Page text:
Obviously there are times when some students need remediation, however, I think we are too quick to jump to remediation of skills instead of attempting to find ways to allow students to make sense of things in their own way followed by bringing the learning / thinking together to learn WITH and FROM each other.


To make these changes, however, I think we need to spend more time thinking about what a good problem or rich task should look like!  Maybe something for a future post?


As always, I want to leave you with a few reflective questions:

  • I chose to compare what differentiated instruction looks like in mathematics to what it looks like in writing class.  However, I often hear more comparisons between reading and mathematics.  Do you see learning mathematics as an expressive subject like writing or a receptive subject like reading?
  • Where do you find tasks / problems that offer all of your students both access and challenge (just like a good writing prompt)?  How do these offer opportunities for your students to vary their process, product and/or content?
  • Once we provide open problems for our students, how do you leverage the reasoning and representations from some in the room to help others learn and grow?
  • Math is very different than Literacy.  Reading and writing, for the most part, are skills, while mathematics is content heavy.  So how do you balance the need to continually learn new things with the need to continually make connections and build on previous understanding?
  • What barriers are there to viewing differentiated instruction like this?  How can we help as an online community?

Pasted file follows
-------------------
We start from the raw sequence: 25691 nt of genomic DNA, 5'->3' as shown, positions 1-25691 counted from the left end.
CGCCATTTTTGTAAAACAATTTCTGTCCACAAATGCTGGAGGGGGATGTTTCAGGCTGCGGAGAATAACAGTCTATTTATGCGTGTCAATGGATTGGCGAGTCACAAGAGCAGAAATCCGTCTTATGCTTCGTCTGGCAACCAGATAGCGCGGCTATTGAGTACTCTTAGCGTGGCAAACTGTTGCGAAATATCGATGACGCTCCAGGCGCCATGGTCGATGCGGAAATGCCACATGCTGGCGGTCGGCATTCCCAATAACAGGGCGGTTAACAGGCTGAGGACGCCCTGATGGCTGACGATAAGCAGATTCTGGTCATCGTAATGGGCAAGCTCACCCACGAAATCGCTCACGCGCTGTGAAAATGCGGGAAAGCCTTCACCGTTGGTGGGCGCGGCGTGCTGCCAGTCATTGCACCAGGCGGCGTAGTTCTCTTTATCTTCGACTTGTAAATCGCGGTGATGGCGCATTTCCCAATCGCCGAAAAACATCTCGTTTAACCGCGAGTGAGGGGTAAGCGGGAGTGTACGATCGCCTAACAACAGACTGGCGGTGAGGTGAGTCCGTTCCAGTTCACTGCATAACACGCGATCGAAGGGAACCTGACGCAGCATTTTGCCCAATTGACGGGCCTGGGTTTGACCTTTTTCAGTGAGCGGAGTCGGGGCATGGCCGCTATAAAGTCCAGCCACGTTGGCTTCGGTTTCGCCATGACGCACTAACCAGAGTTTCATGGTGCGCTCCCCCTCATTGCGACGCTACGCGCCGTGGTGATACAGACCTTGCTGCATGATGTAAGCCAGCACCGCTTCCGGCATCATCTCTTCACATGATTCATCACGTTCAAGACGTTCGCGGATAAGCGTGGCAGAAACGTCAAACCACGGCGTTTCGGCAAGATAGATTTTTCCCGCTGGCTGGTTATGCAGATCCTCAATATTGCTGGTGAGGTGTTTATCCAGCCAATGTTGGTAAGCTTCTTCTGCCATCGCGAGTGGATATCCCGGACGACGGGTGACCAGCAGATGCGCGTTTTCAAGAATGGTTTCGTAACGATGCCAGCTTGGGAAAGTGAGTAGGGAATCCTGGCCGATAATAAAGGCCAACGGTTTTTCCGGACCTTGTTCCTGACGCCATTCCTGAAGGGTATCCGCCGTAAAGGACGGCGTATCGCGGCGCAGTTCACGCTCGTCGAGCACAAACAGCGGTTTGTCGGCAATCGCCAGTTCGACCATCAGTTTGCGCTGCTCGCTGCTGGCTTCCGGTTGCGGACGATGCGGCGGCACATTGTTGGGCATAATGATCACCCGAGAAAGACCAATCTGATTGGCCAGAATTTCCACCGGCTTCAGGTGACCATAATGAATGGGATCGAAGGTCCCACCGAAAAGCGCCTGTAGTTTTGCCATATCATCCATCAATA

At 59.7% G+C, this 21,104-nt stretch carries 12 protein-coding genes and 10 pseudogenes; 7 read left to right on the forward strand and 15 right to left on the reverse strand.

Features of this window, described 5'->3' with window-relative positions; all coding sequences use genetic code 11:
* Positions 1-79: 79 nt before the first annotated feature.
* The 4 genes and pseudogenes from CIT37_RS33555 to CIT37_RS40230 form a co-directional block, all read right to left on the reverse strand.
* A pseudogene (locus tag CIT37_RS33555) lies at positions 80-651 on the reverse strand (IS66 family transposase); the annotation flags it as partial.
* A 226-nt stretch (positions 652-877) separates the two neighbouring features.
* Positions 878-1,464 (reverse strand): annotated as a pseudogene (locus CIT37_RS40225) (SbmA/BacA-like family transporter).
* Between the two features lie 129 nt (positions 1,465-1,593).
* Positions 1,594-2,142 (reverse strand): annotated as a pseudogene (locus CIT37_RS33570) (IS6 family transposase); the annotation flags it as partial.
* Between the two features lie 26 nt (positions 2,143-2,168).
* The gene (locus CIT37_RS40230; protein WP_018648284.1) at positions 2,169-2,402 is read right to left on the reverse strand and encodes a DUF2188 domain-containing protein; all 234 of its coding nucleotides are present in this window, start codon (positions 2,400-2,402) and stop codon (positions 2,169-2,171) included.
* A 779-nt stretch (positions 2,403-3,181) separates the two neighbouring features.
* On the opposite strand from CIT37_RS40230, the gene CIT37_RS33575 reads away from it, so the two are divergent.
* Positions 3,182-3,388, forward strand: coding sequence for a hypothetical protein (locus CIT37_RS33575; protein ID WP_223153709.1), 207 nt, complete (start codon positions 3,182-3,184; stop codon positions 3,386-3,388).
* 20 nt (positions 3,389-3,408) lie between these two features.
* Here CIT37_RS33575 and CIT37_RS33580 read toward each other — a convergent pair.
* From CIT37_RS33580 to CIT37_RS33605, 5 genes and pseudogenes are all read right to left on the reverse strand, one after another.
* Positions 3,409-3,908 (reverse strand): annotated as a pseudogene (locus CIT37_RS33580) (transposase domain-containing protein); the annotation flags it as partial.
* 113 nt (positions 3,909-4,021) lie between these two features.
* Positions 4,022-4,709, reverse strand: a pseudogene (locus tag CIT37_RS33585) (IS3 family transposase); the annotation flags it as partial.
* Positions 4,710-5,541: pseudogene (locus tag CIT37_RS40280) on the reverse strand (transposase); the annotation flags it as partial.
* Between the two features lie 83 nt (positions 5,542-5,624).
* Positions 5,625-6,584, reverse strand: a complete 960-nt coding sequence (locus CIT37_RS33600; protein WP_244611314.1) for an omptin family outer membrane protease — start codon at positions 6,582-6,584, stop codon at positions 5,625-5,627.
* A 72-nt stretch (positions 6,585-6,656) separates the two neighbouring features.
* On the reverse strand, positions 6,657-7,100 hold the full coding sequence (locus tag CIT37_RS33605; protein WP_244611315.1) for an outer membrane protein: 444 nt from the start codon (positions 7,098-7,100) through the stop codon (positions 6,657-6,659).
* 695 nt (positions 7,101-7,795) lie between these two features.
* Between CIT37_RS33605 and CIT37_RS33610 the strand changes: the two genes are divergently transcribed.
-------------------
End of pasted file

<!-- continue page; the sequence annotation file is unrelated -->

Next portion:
For more on this topic I encourage you to read How do we meet the needs of so many unique students in a mixed-ability classroom?  or take a look at our Ontario Ministry’s vision for Differentiated Instruction in math: Differentiating Mathematics Instruction

I’d love to continue the conversation.  Write a response, or send me a message on Twitter ( @markchubb3 ).

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How do you give feedback?

There seems to be a lot of research telling us how important feedback is to student performance, however, there’s little discussion about how we give this feedback and what the feedback actually looks like in mathematics. To start with, here are a few important points research says about feedback:

  • The timing of feedback is really important
  • The recipient of the feedback needs to do more work than the person giving the feedback
  • Students need opportunities to do something with the feedback
  • Feedback is not the same thing as giving advice